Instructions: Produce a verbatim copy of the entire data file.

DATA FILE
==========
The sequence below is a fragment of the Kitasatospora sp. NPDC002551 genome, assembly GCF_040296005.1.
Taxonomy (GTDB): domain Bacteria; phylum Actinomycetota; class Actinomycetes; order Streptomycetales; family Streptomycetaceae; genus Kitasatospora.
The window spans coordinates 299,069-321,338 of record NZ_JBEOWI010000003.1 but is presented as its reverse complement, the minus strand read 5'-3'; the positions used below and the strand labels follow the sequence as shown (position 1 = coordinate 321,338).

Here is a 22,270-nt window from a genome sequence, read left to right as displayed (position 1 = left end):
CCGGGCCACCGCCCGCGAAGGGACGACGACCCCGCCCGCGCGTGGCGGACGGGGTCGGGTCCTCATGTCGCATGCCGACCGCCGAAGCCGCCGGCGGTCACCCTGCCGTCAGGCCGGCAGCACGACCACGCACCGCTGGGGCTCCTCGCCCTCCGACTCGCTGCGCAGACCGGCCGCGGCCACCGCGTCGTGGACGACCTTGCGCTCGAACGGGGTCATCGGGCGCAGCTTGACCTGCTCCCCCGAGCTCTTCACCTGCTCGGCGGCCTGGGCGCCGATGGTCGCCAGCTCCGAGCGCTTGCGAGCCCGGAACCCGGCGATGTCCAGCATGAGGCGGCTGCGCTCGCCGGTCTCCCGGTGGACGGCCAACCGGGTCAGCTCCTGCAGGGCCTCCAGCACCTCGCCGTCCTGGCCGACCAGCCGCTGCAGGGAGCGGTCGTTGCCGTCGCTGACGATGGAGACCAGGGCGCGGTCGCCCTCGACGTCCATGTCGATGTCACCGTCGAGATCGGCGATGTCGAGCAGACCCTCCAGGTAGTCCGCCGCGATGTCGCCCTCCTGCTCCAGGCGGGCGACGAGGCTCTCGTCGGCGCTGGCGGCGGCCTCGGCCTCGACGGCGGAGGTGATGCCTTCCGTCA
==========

The sequence below is a fragment of the Kitasatospora sp. NPDC002551 genome, assembly GCF_040296005.1.
Taxonomy (GTDB): domain Bacteria; phylum Actinomycetota; class Actinomycetes; order Streptomycetales; family Streptomycetaceae; genus Kitasatospora.
The window spans coordinates 299,069-321,338 of record NZ_JBEOWI010000003.1 but is presented as its reverse complement, the minus strand read 5'-3'; the positions used below and the strand labels follow the sequence as shown (position 1 = coordinate 321,338).

Here is a 22,270-nt window from a genome sequence, read left to right as displayed (position 1 = left end):
CCGGGCCACCGCCCGCGAAGGGACGACGACCCCGCCCGCGCGTGGCGGACGGGGTCGGGTCCTCATGTCGCATGCCGACCGCCGAAGCCGCCGGCGGTCACCCTGCCGTCAGGCCGGCAGCACGACCACGCACCGCTGGGGCTCCTCGCCCTCCGACTCGCTGCGCAGACCGGCCGCGGCCACCGCGTCGTGGACGACCTTGCGCTCGAACGGGGTCATCGGGCGCAGCTTGACCTGCTCCCCCGAGCTCTTCACCTGCTCGGCGGCCTGGGCGCCGATGGTCGCCAGCTCCGAGCGCTTGCGAGCCCGGAACCCGGCGATGTCCAGCATGAGGCGGCTGCGCTCGCCGGTCTCCCGGTGGACGGCCAACCGGGTCAGCTCCTGCAGGGCCTCCAGCACCTCGCCGTCCTGGCCGACCAGCCGCTGCAGGGAGCGGTCGTTGCCGTCGCTGACGATGGAGACCAGGGCGCGGTCGCCCTCGACGTCCATGTCGATGTCACCGTCGAGATCGGCGATGTCGAGCAGACCCTCCAGGTAGTCCGCCGCGATGTCGCCCTCCTGCTCCAGGCGGGCGACGAGGCTCTCGTCGGCGCTGGCGGCGGCCTCGGCCTCGACGGCGGAGGTGATGCCTTCCGTCA